Q: What should I do if I am an executor of an estate of an individual who was a beneficial owner of a reporting company?

A: If the decedent was a beneficial owner of a reporting company because they owned 25% or more of the company’s ownership interests or held any other rights that transfer on death, a change in beneficial ownership is not considered to occur until the estate is settled. Thus, while the estate is still open, there is nothing for the executor to do in connection with the CTA. After the estate is settled, the executor should inform the reporting company of the new beneficial owners so that the reporting company may then update the report with FinCEN.

Q: What information needs to be reported to FinCEN?

A: The reporting requirement under the CTA entails three parts: (1) company information, (2) beneficial owner information, and (3) company applicant information, if applicable.

  • Company information includes the company’s full legal name; any trade name of the company; the street address of the principal place of business in the United States; the state of formation; and the tax ID number.
  • The beneficial owner information includes their full legal name; date of birth; residential street address; ID number and issuing jurisdiction of a U.S. or foreign passport, U.S. driver’s license, or other U.S. government issued ID; and an image of such ID. If a beneficial owner is exempt from the reporting requirements of the CTA, the only information that needs to be reported is the name of the exempt organization.
  • The company applicant (i.e., for companies formed in 2024 and after, this is the person who filed or directed the filing of the formation/registration documents of the company) information includes the same information as the beneficial owner, as well as the business address of the company applicant if forming companies is part of their ordinary course of business.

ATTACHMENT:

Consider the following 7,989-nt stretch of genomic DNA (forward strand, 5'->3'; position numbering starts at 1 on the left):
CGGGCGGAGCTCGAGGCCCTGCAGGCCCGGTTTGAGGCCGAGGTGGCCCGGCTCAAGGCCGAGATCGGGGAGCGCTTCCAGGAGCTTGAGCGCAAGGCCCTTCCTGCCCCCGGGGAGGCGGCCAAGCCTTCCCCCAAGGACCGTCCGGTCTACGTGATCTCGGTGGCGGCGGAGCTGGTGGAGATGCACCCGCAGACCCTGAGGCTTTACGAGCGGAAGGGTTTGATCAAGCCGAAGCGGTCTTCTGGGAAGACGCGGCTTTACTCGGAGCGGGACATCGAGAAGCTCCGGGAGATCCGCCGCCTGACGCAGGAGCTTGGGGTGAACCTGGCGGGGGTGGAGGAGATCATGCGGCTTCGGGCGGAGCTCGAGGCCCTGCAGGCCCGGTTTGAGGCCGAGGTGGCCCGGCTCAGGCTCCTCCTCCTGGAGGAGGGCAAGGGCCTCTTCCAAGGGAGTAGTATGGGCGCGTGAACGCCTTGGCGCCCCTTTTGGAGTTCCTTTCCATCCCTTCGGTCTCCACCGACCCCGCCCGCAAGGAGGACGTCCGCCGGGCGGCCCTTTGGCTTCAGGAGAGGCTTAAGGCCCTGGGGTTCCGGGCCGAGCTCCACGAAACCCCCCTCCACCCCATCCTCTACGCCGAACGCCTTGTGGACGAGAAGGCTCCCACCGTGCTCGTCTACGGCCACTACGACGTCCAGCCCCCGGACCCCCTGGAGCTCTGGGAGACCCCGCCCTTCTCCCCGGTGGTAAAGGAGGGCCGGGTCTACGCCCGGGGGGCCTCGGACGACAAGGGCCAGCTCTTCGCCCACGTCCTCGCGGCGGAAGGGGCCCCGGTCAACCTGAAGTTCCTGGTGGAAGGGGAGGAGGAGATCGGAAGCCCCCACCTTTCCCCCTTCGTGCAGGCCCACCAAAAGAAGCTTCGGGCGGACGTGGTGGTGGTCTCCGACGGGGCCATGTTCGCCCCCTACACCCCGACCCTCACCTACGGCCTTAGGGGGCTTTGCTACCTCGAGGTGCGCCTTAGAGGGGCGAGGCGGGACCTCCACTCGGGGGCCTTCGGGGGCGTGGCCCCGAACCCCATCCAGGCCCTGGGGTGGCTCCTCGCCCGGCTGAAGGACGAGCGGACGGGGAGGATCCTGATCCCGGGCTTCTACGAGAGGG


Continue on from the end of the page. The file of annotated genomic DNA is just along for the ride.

An individual, such as a beneficial owner, has the option to provide their information to FinCEN directly and receive a FinCEN identification number. The individual can then provide this ID number to the reporting company when it is time for the reporting company to file its initial report. This may be advantageous for those who have a beneficial ownership interest in numerous reporting companies.

Q: How is an initial report filed with FinCEN?

A: The reporting company is responsible for ensuring that the initial report is filed, so there is no responsibility for a beneficial owner beyond providing the necessary information to the reporting company. The reporting company, or someone on behalf of the reporting company, will gather the necessary information described above. Then, the report will be electronically filed on the FinCEN website.

Q: What is the deadline for filing with FinCEN?

A: If the reporting organization was created before January 1, 2024, it has until January 1, 2025, to submit its initial report with FinCEN. If the reporting organization was created in 2024, it has 90 days to file. For organizations created in 2025 and beyond, they will have 30 days to file. After the initial report, any change of information must be reported within 30 days of the change.

We recommend that to avoid any last-minute problems, the reporting company not wait to collect the necessary information and submit the initial report at least a few days or weeks before the deadline.

The CTA is highly complex and there are many aspects of it that may still be clarified. Please contact Pullman & Comley’s Business and Finance or Trusts and Estates attorneys with any questions.